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Straube nicholas p4_rough


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Straube nicholas p4_rough

  1. 1. The growing affluent leisure class began to take Grand Tours ofEurope in order to experience first hand the storied natural and historical sites of the continent.Armed with Edmund Burke’s A Philosophical Enquiry into the Origin of Our Ideas of the Sublimeand Beautiful, one could hike in the Alps or follow the Appian Way to Rome and behold views,beautiful or sublime, heretofore only promised through painted or drawn imagery and descriptions.The archeological uncovering of the buried cities of Herculaneum and Pompeii presented a domesticversion of antiquity quite different from the well known, grand, lingering remains of the publicbuildings and infrastructure of ancient Rome and Greece. Architects, artists, theorists andconnoisseurs such as Charles-Louis Clérissaeau and Marc Atoine Laugier among others, in theirsearch for architectural origins, stripped the historicist ideals long attached to ancient ruins throughrational analysis and measured drawings. These structures could now be seen as the remnants offunctional buildings, artifacts of domestic and public lives, thus placing them into the realm of theuncanny, or what Sigmund Freud would later call “heimlich.” The great Italian draughtsmanPiranesi published studied etchings of ancient ruins as well as imagined prisons, which were broadlydisseminated in France and Britain feeding into and helping generate the Runenlust which wouldtake hold of the landed gentry for much of the next century.The depiction, creation, and fascination with ruins in the 18th century were transformedin meaninig as the culture of sensibility took hold and the gave way to the more dramaticand intensely emotional imagery of Romanticism. Ruins maintained a multi-valiant constructionof meaning, at times seeming dirtectly at odds with their form and intention. The legacy of thisis still felt today, in intentionally tattered designer blue jeans and purposefullydistressed furniture,to the current trend in post-industrial urban exploration. It seems we need not just reminders of ourimmortality, but also symbols of our humble, ruinous virtue, no matter the level of 1 page 2 page 3 page 4 page 5
  2. 2. As the century progressed a culture of sensibility takes hold. No longer is it rationality and trained cognition which makes one moral and virtuous,but rather one’s capacity to perceive deeply through the senses and respond intuitively and emotionally in the appropriate way. In this context, therigidly ordered, and rational becomes passé at best, tyrannical at worst. As a result of this, the highly formalized French Vista Garden gives way tothe irregularity of the “natural” picturesque English garden. Mountains and volcanoes, once viewed as perversions of God’s perfect creation, arenow seen in a morally positive light, suggesting the upheaval of the pre-dilluvian, “mundane egg” (Brodey) synonymous with the nature of mankindand thus triggering the sympathetic response so desired by the proponents of sensibility. The ruined and fragmented are held aloft across thestrata of the arts, from the fragmented irregular narrative of novels like “Tristam Shandy” or “The Sorrows of Young Werther” to the deliberatelydesigned ruins of Francois Nicolas Henri Racine de Monville’s Column House.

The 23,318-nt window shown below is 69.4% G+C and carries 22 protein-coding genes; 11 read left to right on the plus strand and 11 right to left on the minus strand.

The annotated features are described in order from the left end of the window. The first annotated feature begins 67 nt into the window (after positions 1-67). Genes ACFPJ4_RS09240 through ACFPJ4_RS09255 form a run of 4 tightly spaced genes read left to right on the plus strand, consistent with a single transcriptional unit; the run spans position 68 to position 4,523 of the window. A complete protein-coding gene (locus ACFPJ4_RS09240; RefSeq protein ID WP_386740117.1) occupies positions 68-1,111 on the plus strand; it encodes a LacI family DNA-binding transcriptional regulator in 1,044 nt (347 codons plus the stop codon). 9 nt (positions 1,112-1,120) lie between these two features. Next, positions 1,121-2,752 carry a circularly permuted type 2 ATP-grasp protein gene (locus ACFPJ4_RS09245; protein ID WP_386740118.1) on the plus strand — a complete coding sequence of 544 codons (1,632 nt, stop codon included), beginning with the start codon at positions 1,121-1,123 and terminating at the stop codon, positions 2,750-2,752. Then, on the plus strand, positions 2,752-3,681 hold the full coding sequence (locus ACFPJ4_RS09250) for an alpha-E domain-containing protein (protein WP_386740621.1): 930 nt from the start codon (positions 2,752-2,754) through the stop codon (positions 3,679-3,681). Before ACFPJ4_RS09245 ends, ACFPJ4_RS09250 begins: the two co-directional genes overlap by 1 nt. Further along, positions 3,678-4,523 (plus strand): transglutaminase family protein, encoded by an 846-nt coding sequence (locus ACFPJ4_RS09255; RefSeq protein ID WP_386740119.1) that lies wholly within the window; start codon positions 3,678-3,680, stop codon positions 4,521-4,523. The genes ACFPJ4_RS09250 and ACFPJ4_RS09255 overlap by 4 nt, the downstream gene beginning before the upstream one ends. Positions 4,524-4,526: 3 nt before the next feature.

3. 3. At the core of sensibility is a supposed appreciation for the natural, the common, and the un-manicured.Through this impulse peas-ants and commoners became ironically further subjugated and objectified by the upper-class. Marie Antoinette famously had herminiature village and working dairy, Petite Trianon, built.The paintings of Greuze and Vernet, which celebrated the common and ru-ral, became very popular, and the rustic peasants, in a bizarre spectacle of simulacra, could be hired to play silent, idealized versionsof themselves on the garden estates of sensible men. Ruins real and imagined were shipped back home as souvenirs from one’stravels and placed or constructed in picturesque gardens. There they sat, becoming more ruined or in the case of some fabricatedruins becoming unappealingly ruined.
  4. 4. Examples of manufatured ruins:Racine de Monville’s Column HouseMarie Antoinette’s Petite Trianon,Pattern books by thouin, Hirschfeld and Lugar,Robert Adam’s design for a bridge with a ruined balastrade in Yorkshire, John Soane’s designed ruins forhis garden at ealing.
  5. 5. Below is the begining of the graphic approach. It will stretch further in increments of 9 inches. Ideally itwould unfold like an accordian or could be navigated over like a large painting. There is a mix of digitalhand drawing and collage forms. Overall it is structured as a loose narrative. There will be explanatorytext added throughout. and additional imagery/text explaining the legacy of our fascination with ruins.